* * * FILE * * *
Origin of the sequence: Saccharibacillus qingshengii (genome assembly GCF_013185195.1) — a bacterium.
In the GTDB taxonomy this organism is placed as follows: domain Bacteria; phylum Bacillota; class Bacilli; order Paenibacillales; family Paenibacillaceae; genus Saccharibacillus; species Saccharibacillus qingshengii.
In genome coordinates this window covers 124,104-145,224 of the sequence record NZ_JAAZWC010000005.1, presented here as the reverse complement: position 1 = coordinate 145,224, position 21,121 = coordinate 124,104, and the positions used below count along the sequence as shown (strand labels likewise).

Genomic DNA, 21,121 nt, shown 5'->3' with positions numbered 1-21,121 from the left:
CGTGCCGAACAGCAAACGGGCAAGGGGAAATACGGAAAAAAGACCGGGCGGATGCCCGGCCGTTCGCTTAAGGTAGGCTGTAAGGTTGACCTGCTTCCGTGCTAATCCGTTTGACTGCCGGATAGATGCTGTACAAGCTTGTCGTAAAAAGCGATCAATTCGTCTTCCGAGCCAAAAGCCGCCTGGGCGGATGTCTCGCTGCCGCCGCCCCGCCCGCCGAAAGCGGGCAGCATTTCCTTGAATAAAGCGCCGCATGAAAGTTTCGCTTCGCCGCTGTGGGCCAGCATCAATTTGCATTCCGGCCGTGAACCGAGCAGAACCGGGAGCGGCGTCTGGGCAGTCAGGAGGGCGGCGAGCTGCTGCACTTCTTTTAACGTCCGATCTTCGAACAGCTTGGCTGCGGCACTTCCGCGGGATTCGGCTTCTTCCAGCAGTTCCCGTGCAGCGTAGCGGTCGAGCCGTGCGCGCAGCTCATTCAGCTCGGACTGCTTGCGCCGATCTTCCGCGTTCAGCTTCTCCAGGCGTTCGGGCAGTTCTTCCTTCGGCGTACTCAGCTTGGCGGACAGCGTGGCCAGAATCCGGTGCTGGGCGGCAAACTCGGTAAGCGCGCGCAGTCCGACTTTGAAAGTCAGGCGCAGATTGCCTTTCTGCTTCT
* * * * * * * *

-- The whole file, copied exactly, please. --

Origin of the sequence: Saccharibacillus qingshengii (genome assembly GCF_013185195.1) — a bacterium.
In the GTDB taxonomy this organism is placed as follows: domain Bacteria; phylum Bacillota; class Bacilli; order Paenibacillales; family Paenibacillaceae; genus Saccharibacillus; species Saccharibacillus qingshengii.
In genome coordinates this window covers 124,104-145,224 of the sequence record NZ_JAAZWC010000005.1, presented here as the reverse complement: position 1 = coordinate 145,224, position 21,121 = coordinate 124,104, and the positions used below count along the sequence as shown (strand labels likewise).

Genomic DNA, 21,121 nt, shown 5'->3' with positions numbered 1-21,121 from the left:
CGTGCCGAACAGCAAACGGGCAAGGGGAAATACGGAAAAAAGACCGGGCGGATGCCCGGCCGTTCGCTTAAGGTAGGCTGTAAGGTTGACCTGCTTCCGTGCTAATCCGTTTGACTGCCGGATAGATGCTGTACAAGCTTGTCGTAAAAAGCGATCAATTCGTCTTCCGAGCCAAAAGCCGCCTGGGCGGATGTCTCGCTGCCGCCGCCCCGCCCGCCGAAAGCGGGCAGCATTTCCTTGAATAAAGCGCCGCATGAAAGTTTCGCTTCGCCGCTGTGGGCCAGCATCAATTTGCATTCCGGCCGTGAACCGAGCAGAACCGGGAGCGGCGTCTGGGCAGTCAGGAGGGCGGCGAGCTGCTGCACTTCTTTTAACGTCCGATCTTCGAACAGCTTGGCTGCGGCACTTCCGCGGGATTCGGCTTCTTCCAGCAGTTCCCGTGCAGCGTAGCGGTCGAGCCGTGCGCGCAGCTCATTCAGCTCGGACTGCTTGCGCCGATCTTCCGCGTTCAGCTTCTCCAGGCGTTCGGGCAGTTCTTCCTTCGGCGTACTCAGCTTGGCGGACAGCGTGGCCAGAATCCGGTGCTGGGCGGCAAACTCGGTAAGCGCGCGCAGTCCGACTTTGAAAGTCAGGCGCAGATTGCCTTTCTGCTTCT